A Conversation with my Former Self on Pair Programming

I spent approximately the last two years pair programming full time. In any interaction between two people, information surfaces about both participants, whether or not they’re trying to reveal anything. There were many pairings when I got frustrated and blamed my pair for that frustration.

On my first project, you could hear me say:

“He goofs off too much.”

“She doesn’t know enough Ruby. I feel like we’re going too slowly.”

“He doesn’t respect sustainable coding practices enough.”

I have news for you, young Eric. While these statements reflected qualities of your team, they also reflected your impatience and lack of communication skill too. If I could go back and talk to myself during these times. I would have the following responses:

“It’s on you to call him out on goofing off. He’s coming from a different background from you. Maybe where he’s been, that was acceptable.”

There’s a marked shift in perspective with this statement. It’s turning the complaint into a call-to-action. In addition to responding to the frustration with “what’s next,” it’s a reminder to color my opinions with empathy. I could talk about the golden rule, or karma, or something similar to argue that the empathetic view is morally superior. Instead, I’ll just make the completely practical argument: it’s tactically superior to take an empathetic view of your team. Any form of criticism can be seen as a personal attack, so the criticizer can improve his chances of being heard by taking care to separate the person from his actions.

There’s also the possibility that my former self could lighten up and goof off a bit more. But I would just silently think this to myself.

“At some point you didn’t know that much Ruby either. Give your team members the patience you would appreciate.”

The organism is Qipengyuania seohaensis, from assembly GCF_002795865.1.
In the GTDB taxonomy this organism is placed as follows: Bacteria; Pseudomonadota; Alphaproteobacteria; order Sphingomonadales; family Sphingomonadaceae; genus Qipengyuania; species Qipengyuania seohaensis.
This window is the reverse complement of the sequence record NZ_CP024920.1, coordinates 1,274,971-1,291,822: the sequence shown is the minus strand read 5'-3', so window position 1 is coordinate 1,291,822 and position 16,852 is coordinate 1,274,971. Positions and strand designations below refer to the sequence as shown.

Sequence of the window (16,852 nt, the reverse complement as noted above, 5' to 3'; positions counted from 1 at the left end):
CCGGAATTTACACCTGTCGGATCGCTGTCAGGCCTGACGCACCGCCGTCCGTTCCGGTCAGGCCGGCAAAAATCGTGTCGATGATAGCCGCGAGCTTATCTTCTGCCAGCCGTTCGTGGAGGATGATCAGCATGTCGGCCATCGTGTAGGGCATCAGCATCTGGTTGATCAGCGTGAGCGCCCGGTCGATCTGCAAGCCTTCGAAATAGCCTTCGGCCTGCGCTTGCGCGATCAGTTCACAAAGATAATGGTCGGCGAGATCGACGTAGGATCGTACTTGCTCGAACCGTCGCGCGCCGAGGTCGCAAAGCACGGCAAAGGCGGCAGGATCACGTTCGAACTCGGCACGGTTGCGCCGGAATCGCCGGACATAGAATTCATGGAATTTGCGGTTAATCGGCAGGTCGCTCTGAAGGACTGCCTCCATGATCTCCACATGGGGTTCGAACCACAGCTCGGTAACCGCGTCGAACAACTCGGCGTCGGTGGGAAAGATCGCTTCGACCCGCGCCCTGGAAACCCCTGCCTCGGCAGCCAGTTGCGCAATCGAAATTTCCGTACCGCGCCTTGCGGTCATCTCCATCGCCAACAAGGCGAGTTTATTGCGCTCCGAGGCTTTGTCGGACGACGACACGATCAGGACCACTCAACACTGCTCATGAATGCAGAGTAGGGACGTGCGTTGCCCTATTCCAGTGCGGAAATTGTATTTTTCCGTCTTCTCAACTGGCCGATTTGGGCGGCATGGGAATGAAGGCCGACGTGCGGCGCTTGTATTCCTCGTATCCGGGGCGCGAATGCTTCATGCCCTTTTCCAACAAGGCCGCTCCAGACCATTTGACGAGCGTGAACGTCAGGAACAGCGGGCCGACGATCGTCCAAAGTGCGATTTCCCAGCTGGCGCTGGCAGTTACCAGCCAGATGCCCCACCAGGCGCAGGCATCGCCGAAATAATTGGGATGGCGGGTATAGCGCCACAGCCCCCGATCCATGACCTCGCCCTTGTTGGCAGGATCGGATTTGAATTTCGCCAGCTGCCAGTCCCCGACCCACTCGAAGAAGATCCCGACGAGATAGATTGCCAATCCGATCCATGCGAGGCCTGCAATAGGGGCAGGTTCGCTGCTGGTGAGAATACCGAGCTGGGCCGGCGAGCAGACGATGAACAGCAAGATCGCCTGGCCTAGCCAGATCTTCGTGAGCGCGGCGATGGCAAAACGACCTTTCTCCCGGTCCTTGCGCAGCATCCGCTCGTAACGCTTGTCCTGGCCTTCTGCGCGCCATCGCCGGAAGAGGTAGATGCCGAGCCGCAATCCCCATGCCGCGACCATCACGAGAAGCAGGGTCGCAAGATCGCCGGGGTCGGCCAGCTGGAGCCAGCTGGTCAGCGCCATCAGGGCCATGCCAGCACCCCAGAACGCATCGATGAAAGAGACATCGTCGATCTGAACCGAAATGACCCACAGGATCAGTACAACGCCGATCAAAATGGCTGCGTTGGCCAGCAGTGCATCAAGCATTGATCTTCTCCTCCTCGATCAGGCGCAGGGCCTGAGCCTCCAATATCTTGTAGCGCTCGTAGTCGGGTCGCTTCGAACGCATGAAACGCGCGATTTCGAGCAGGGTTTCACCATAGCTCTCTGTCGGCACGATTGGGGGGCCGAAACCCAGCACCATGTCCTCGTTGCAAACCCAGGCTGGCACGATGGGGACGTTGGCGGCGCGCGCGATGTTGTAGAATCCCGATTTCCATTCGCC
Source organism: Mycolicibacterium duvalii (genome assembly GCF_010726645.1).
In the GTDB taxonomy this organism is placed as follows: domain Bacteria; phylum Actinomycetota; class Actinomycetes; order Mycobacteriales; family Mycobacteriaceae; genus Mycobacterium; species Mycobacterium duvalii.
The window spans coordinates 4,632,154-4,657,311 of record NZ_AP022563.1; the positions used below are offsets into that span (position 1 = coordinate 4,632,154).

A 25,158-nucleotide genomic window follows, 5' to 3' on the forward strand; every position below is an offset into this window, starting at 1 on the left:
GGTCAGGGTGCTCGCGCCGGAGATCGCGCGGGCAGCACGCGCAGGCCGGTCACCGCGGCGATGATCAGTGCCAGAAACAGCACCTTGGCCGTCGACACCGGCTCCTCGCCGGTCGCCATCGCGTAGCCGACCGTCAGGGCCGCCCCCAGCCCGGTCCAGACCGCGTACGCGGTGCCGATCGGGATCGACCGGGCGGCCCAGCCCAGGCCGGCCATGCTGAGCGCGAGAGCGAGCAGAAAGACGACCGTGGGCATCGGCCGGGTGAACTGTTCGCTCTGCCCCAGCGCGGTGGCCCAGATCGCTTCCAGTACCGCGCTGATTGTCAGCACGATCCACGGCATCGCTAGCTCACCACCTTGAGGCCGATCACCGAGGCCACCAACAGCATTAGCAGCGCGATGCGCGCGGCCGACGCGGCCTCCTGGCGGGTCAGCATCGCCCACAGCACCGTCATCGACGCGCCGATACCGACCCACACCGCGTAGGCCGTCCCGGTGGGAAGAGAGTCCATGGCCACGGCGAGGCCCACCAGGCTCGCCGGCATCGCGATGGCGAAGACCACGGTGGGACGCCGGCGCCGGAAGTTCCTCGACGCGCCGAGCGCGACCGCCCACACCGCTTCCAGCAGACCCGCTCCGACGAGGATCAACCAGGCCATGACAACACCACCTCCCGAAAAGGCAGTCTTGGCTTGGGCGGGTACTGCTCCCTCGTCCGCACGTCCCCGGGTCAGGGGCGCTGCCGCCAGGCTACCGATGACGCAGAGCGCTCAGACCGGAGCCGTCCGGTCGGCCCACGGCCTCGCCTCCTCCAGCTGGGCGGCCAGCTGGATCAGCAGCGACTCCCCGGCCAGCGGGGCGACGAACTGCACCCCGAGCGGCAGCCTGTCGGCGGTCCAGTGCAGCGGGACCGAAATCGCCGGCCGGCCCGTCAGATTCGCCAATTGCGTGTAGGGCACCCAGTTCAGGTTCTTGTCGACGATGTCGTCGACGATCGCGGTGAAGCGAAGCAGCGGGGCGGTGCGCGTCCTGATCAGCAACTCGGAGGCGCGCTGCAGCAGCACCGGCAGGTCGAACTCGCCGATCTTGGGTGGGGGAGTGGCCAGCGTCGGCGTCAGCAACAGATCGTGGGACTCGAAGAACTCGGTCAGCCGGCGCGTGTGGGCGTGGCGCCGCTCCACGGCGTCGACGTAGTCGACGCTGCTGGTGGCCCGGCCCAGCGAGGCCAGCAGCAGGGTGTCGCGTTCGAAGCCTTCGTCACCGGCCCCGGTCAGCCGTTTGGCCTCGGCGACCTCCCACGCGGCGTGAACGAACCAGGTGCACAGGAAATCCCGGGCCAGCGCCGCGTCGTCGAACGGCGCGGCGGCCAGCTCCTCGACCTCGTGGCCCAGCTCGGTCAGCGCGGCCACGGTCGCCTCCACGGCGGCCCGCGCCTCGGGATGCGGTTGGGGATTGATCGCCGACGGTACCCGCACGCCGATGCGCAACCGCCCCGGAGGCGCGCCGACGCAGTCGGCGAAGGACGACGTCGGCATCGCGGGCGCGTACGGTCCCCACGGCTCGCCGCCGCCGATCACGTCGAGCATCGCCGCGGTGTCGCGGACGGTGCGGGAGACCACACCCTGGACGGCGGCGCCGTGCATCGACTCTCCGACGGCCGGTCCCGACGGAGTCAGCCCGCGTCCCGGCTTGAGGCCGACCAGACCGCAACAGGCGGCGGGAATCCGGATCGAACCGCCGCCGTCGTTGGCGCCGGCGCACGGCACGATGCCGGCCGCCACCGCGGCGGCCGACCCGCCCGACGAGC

I see this complaint as more legitimate for a person new to pair programming. There is a perceived slowdown in development going from soloing to pairing with someone less technically skilled. Still, these frustrations can be worthwhile to a team. They are short term losses for longer term gains in higher quality ramp up. [1] Of course, there isn’t always a long term to consider.[2]

“Explain why the sustainable coding practices are important. If you can’t do that, maybe you should question whether they’re actually beneficial.”

This is the most important takeaway I’ve gotten from pairing. In the software industry, cargo culting is rampant. Projects can vary so much, so it’s hard to scientifically demonstrate that one processes is superior to another, even in some specific situations. I have absolutely cargo culted ideas before, and I likely am cargo culting some ideas still. Cargo culting is hard to see within myself; there are no clear indicators. However, I’ve found that difficulty explaining and selling an idea is to cargo culting as smoke is to fire.

These are actual complaints I had about people I worked with on my first project. To be fair to them, I think I could tolerate these behaviors in smaller doses. Such a team balance is workable, but it’s a local minima–far from ideal. Full time pairing dialed up how much I had to deal with team members in ways that I found uncomfortable, though. Pairing was a catalyst for maturity in me. It forced my hand to learn how to address issues with team members instead of trying to ignore them. That’s my umbrella takeaway for my younger self: look to resolve issues instead of just getting past them.


[1] I’ve also been in the shoes of the new developer. It felt daunting, and it was hard to ask for help. Sometimes I didn’t even know the right questions to ask. Pairing won’t close these knowledge gaps overnight, but it opens the door to asking more broad questions along the lines of “I don’t understand what’s going on here, could you explain it a bit?”

[2] On my last project, I found myself similarly paired with a green developer. She was unfamiliar with the language and framework we were using. She was enthusiastic to pair, but pairing did slow down the team. In this project, timelines were also tight.

At some point, I had to have the tough conversation with the stakeholders: “I’d like to pair with the new developer more, but with our tight timeline, there’s going to be a sacrifice in scope to ramp her up.” I think there’s value in having mature conversations of this nature–both with developers on a team and the business stakeholders who might have unrealistic expectations about scaling and the work output of the team.